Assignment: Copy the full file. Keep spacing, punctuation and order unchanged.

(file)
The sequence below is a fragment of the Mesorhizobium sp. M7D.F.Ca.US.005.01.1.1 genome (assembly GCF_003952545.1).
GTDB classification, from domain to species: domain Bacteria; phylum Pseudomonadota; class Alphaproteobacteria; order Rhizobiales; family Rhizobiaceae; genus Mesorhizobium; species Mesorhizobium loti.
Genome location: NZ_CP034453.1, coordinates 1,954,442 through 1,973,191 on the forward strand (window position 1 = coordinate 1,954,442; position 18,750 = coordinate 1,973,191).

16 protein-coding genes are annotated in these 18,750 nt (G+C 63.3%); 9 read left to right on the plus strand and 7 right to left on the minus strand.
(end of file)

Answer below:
The sequence below is a fragment of the Mesorhizobium sp. M7D.F.Ca.US.005.01.1.1 genome (assembly GCF_003952545.1).
GTDB classification, from domain to species: domain Bacteria; phylum Pseudomonadota; class Alphaproteobacteria; order Rhizobiales; family Rhizobiaceae; genus Mesorhizobium; species Mesorhizobium loti.
Genome location: NZ_CP034453.1, coordinates 1,954,442 through 1,973,191 on the forward strand (window position 1 = coordinate 1,954,442; position 18,750 = coordinate 1,973,191).

16 protein-coding genes are annotated in these 18,750 nt (G+C 63.3%); 9 read left to right on the plus strand and 7 right to left on the minus strand.